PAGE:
Brittany Gonzalez has 10 students, and only five of them consistently wear masks. She teaches special education to second- and third-graders in Lee County, Fla.
“It is a foreign piece of cloth on their face,” she says. “And not all of them have the level of understanding as to why we’re doing it and what it means and how to wear it.”
Gonzalez knows that showing up to work every day in person, as she has since fall 2020, means risking exposure to COVID-19.
“I have not been — knock on wood — impacted by a death personally,” she says. “But a lot of people around my county have. So it’s very scary.”
In a rare show of pandemic consensus, political leaders at all levels are singing from the same hymnal when it comes to in-person learning during the omicron surge. Governors as ideologically far apart as Ron DeSantis in Florida and Gavin Newsom in California are pledging to keep classrooms open, and President Biden has said “schools should remain open.” The Centers for Disease Control and Prevention has updated its schools guidance, underlining that it’s possible to limit COVID-19 transmission even during an outbreak, given proper mitigation. And indeed, according to Burbio, an organization that tracks individual school and district websites, most U.S. schools are open for in-person learning.
But NPR interviewed teachers and administrators from around the country, and they say the devil is in the details. Schools are just starting to get consistent access to testing. Teachers are still, in 2022, paying out of pocket for essential safety equipment like high-quality masks and air purifiers. And qualified staff, from substitutes to bus drivers, can’t be conjured out of thin air, even when federal dollars exist to pay for them.
“I see people on Twitter, you know, ‘Just open the schools! Just open the schools!’ ” says Joseph Ricca. He’s the superintendent of White Plains Public Schools, in New York, which is open for in-person learning. “Every teacher and every administrator and every parent wants to open the schools. But it’s not just opening schools, it’s are the schools safe? Are they staffed? Are the children coming? Do you have everything you need? … A lot of these ‘just open‘ proclamations are coming from folks who are comfortably seated in their own home.”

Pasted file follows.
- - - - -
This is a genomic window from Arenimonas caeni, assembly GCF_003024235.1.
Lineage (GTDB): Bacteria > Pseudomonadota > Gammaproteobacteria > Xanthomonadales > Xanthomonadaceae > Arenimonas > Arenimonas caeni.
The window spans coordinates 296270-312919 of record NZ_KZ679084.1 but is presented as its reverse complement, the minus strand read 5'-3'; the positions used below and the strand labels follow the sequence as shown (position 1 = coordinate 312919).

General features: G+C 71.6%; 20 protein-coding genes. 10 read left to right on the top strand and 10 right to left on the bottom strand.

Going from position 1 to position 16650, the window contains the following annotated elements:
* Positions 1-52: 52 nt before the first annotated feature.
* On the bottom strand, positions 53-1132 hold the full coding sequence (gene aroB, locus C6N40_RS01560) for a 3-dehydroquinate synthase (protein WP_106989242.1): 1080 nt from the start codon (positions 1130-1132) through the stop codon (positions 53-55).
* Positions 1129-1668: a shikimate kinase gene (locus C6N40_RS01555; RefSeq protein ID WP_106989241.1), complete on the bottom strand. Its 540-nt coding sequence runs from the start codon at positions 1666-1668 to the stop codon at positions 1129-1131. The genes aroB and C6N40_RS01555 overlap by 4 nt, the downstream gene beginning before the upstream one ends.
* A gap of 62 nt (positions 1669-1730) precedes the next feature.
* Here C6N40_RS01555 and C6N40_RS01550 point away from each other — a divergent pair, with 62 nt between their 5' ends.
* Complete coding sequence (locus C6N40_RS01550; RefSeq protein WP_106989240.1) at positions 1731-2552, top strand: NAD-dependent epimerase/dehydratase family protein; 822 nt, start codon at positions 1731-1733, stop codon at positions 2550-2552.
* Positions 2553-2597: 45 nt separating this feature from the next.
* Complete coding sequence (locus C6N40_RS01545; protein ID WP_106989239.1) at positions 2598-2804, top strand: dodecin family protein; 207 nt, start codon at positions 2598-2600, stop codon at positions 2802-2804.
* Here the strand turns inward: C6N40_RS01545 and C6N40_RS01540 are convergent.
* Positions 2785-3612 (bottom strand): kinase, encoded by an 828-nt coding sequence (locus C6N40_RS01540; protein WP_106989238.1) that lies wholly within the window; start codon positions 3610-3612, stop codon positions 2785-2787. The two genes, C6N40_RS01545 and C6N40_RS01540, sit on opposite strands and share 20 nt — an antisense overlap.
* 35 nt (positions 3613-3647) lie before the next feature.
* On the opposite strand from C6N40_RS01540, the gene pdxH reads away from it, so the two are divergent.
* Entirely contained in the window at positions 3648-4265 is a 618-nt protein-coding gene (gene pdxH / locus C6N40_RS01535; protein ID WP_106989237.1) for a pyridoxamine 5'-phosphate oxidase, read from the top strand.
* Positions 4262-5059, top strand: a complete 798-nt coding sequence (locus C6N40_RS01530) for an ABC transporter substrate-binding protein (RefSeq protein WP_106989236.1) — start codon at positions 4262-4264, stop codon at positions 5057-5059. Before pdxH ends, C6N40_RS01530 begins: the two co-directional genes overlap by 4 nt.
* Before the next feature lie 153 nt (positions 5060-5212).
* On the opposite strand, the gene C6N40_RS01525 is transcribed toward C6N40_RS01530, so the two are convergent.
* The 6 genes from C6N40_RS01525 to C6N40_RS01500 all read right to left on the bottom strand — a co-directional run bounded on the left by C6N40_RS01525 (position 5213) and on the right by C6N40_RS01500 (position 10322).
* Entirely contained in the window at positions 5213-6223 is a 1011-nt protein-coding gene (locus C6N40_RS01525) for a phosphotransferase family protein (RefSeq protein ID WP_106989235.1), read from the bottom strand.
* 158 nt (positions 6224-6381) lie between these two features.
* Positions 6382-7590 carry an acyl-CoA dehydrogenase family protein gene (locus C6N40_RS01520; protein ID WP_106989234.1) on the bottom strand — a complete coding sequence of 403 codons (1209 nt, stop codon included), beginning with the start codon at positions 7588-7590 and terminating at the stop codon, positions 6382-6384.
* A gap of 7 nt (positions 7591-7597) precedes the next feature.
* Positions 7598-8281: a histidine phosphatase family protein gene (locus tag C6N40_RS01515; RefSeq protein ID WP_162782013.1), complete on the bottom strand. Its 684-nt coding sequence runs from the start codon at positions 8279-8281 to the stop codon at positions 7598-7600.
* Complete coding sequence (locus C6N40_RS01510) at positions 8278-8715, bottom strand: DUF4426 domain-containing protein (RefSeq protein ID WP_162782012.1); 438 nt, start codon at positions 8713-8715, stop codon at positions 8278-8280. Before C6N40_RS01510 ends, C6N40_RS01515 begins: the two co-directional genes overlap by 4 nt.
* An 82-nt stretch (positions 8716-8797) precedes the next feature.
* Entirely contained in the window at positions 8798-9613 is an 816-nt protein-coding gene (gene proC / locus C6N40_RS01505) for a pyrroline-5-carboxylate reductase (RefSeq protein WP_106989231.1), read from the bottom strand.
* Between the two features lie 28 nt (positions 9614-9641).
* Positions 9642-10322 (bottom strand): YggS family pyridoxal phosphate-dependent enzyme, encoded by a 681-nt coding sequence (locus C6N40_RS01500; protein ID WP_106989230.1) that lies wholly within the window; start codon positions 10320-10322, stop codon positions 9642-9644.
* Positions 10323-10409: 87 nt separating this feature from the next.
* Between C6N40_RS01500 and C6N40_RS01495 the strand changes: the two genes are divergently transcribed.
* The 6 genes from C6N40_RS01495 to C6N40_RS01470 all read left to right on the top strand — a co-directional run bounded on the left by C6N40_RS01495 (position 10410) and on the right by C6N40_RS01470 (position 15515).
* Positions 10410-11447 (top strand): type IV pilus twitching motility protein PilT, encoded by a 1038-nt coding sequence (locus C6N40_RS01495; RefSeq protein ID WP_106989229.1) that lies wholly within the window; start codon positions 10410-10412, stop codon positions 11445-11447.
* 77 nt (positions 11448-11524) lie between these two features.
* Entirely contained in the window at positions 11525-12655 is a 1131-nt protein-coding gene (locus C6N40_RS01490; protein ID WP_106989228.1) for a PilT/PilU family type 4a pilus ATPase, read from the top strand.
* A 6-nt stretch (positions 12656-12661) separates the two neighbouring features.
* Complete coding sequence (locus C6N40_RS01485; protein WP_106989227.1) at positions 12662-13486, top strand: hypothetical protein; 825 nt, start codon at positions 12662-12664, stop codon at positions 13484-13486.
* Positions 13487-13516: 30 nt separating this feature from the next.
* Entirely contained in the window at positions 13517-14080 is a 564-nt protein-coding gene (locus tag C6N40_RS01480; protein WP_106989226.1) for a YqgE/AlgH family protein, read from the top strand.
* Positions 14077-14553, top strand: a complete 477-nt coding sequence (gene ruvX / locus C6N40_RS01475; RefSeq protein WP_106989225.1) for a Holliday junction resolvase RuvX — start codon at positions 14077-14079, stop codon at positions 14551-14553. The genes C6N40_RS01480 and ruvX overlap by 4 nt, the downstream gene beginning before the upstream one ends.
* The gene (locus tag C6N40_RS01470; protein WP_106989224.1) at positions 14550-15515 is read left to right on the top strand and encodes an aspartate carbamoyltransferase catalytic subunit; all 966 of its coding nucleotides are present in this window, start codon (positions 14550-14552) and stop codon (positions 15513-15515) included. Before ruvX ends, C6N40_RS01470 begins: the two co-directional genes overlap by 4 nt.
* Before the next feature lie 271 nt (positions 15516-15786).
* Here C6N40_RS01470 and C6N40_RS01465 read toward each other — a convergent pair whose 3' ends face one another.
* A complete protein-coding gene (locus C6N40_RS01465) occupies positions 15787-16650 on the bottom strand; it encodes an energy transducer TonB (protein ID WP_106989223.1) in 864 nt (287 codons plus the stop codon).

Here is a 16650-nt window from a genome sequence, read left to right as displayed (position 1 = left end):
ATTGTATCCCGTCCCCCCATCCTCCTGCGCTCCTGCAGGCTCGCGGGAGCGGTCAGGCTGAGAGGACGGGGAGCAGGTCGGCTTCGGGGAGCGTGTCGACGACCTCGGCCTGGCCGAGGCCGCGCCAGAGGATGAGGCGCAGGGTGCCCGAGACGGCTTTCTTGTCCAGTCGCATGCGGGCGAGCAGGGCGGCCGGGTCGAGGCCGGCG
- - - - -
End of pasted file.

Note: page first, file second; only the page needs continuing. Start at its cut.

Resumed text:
The CDC has placed increasing emphasis on the use of tests, including rapid tests, to prevent transmission in schools and to keep exposed students in school.
Some districts, like Seattle and Washington, D.C., canceled classes for a day or more to test students coming back from winter break. And states and cities have purchased and sent millions of tests to schools in the past few weeks. Besides general screening, these can be used in “test to stay” programs, where students who are exposed to COVID-19 can avoid quarantines and keep coming to class as long as they test negative.
But the increased demand for tests, combined with rising cases, has led to lab delays and logistical snarls.
Chicago, where teachers this week refused to teach in person due to safety concerns, is a case in point: Over winter break, Chicago Public Schools distributed about 150,000 take-home COVID-19 tests to students, directing them to communities hardest hit by the virus. Families were supposed to mail back the samples for results. Then the trouble started.